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Victoria bike-theft map shows most are stolen in residential neighbourhoods

While many people believe their bikes are safe in a locked condo bike room, that doesn’t seem to be the case
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Jamie Wellbourn with his iPhone bike-theft map on Beacon Avenue in Sidney. Wellbourn created the map using bike thefts reported on Facebook. DARREN STONE, TIMES COLONIST

When Jamie Wellbourn mapped the locations of self-reported bike thefts in Greater Victoria over nearly two months, he was surprised by the picture that emerged.

Wellbourn expected to see a cluster of thefts in downtown Victoria, but instead just three of the 35 thefts he mapped occurred downtown. The other 32 were scattered around mostly residential areas. Many were taken from condo bike rooms or backyards.

Wellbourn said many people believe their bikes are safe in a locked condo bike room, but that doesn’t seem to be the case. It only takes someone holding the door open for someone accidentally or someone breaking in overnight when they’re unlikely to be caught. “It doesn’t take that much effort to actually get in there,” he said.

Wellbourn created the map using bike thefts reported in a Facebook group dedicated to finding stolen bikes, called Stolen Bicycle Avengers. He pinned locations on Google Maps to identify the locations of thefts reported in the group going back to the start of October.

Some of the locations are specific to an address and some are more approximate, such as a condo building near Cook Street Village. Each pin also includes a link to the Facebook post reporting the theft.

Of the 35 thefts from the start of October to Nov. 20, 10 bikes were recovered and returned to their owners.

Story continues below the map.

Wellbourn, who does deliveries on his e-bike for work, said he created the map for fun, but hopes it helps people realize that it’s important to lock up their bikes even if they think they’re in a secure room or safe in the backyard, or to take them inside for extra security.

Wellbourn hasn’t had his bike stolen, but someone did attempt to take it once. He has a motion-activated alarm on the bike, and when the would-be thief took off, the alarm sounded and the thief crashed the bike, Wellbourn was told by someone who witnessed the incident.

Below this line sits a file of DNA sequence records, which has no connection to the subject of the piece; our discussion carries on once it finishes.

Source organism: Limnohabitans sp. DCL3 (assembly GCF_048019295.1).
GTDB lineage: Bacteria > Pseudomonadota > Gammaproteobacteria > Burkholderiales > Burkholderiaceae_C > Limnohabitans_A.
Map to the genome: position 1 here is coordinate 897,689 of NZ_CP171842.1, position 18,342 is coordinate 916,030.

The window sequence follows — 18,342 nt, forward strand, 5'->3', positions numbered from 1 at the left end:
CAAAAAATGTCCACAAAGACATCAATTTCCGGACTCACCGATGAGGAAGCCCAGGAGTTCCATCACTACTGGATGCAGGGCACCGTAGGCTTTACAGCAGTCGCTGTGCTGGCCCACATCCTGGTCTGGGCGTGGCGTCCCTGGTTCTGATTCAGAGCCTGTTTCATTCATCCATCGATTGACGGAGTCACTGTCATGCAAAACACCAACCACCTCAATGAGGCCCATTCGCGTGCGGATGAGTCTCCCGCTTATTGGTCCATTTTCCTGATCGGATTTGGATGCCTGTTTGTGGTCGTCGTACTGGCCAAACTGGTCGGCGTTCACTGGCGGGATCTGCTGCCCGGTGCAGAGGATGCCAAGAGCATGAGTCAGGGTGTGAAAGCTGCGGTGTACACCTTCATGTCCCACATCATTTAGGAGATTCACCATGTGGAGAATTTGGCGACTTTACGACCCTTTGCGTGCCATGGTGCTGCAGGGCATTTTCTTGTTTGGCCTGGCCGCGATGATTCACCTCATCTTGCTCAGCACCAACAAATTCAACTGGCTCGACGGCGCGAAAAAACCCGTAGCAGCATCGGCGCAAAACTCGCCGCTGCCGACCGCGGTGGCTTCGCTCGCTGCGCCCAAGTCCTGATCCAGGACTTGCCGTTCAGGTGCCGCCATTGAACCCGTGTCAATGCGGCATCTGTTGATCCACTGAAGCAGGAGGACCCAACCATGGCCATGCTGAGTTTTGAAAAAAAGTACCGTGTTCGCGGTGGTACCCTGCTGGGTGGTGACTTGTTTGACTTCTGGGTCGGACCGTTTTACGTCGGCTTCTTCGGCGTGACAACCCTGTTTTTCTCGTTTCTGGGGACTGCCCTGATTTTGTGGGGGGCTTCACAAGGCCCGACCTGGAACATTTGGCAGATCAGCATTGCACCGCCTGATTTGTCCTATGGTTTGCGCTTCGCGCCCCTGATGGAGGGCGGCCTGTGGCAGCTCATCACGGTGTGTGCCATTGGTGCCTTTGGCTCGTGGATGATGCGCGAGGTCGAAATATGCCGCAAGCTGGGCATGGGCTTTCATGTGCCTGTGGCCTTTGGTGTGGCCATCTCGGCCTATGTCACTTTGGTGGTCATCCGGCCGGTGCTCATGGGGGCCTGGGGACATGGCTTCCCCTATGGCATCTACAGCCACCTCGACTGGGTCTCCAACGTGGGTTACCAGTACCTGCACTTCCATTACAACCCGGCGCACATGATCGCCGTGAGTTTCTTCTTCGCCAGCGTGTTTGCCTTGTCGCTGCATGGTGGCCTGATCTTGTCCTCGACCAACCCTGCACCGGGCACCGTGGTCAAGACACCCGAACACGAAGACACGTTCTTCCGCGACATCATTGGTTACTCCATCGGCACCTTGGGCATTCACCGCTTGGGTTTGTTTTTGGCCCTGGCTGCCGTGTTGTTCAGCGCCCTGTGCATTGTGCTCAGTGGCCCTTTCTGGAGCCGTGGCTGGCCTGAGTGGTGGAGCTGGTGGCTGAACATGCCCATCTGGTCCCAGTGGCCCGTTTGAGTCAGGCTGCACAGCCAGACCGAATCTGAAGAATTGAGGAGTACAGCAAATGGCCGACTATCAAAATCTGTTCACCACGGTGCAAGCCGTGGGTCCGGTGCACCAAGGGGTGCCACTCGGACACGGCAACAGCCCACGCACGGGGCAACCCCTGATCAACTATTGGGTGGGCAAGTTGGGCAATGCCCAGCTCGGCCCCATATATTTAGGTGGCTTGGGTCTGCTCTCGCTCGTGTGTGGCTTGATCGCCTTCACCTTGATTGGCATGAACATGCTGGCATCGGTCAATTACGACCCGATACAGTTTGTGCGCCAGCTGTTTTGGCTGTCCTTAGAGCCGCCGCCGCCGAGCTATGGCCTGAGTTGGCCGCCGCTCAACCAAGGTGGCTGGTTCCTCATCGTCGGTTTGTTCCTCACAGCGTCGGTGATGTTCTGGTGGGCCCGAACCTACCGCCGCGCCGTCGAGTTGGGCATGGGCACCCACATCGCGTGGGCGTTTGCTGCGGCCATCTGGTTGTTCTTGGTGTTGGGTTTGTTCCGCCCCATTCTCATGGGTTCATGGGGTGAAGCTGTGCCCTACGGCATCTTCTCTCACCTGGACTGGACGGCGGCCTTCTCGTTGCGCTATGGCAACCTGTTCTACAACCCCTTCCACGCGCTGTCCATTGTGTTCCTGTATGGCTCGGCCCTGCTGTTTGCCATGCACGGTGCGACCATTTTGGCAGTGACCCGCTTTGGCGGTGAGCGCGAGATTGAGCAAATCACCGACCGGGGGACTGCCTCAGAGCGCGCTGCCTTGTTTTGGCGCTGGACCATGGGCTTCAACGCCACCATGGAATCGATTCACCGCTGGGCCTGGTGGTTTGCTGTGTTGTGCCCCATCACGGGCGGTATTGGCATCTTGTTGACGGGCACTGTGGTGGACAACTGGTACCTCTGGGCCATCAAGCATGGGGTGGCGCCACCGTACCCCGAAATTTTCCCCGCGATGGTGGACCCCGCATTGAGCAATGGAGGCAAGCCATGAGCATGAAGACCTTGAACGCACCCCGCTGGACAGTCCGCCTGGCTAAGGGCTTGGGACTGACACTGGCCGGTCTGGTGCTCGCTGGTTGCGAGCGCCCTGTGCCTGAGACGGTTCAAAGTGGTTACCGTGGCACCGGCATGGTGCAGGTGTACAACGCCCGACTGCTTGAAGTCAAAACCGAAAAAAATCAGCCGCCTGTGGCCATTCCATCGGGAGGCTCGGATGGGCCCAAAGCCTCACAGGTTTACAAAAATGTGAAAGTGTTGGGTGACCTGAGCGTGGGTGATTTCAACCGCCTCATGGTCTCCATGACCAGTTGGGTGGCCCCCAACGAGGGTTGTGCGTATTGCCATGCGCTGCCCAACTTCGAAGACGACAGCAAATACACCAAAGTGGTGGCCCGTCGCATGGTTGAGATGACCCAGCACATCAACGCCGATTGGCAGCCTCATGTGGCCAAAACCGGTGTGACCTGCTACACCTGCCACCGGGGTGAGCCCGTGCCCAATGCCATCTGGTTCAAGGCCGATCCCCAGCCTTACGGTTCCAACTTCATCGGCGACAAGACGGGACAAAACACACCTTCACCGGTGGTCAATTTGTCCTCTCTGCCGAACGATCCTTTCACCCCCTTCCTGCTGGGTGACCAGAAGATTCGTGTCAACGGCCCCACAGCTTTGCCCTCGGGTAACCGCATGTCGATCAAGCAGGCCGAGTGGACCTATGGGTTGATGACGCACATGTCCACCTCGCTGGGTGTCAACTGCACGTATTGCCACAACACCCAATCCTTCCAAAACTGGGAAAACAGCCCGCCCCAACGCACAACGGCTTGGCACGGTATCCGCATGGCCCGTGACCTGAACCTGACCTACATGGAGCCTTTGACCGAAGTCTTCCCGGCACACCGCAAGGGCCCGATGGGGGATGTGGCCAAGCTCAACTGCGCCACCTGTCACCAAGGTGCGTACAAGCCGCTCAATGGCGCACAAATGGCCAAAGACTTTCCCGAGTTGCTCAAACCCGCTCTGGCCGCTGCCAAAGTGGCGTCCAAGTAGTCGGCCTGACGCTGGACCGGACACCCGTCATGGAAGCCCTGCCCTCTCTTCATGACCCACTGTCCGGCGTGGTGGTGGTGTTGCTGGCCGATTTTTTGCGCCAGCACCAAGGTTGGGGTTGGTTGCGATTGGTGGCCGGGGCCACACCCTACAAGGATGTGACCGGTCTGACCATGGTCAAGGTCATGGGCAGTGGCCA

“I think that alarm actually saved my bike. I definitely recommend getting a motion alarm. At least to draw more attention to somebody trying to mess with it,” he said.

An average of 2,197 cyclists are counted going over the Johnson Street Bridge each day, according to the Capital Regional District’s automatic counters. A counter at Pandora Avenue and Vancouver Street has a daily average of 1,153 cyclists passing it.

The number of stolen bikes reported each year to Victoria police is down over the last five years, from 771 in 2016 to 550 last year. Nearly one-quarter of the 4,564 stolen bikes reported to police from 2016 to 2022 were returned to their owners.

“Odds are most people are never going to have their bike stolen, but you can reduce that chance to nearly zero with a little education,” Wellbourn said.

Corey Burger, policy and infrastructure chair at Capital Bike, said the map could be useful to show decision makers what areas need to be prioritized for secure parking facilities.

While the City of Victoria has invested in creating a network of protected cycling infrastructure and bikeways to improve safety, bike theft remains a deterrent for some people who might like to cycle, he said, and tackling theft is the next challenge to getting more people on bikes. “Things like the bike valet in Victoria are game changers in terms of making people more comfortable and providing safe spaces to keep their bikes.

The bike valet service is on Pandora Avenue between Government and Douglas streets, at Centennial Square. It’s a free coat-check-style service for bikes, jogging strollers and other personal mobility devices It’s open seven days a week, with varying hours.

Go to victoria.ca/getting-around/walking-riding-rolling/bike-parking for fall operating hours.

regan-elliott@timescolonist.com

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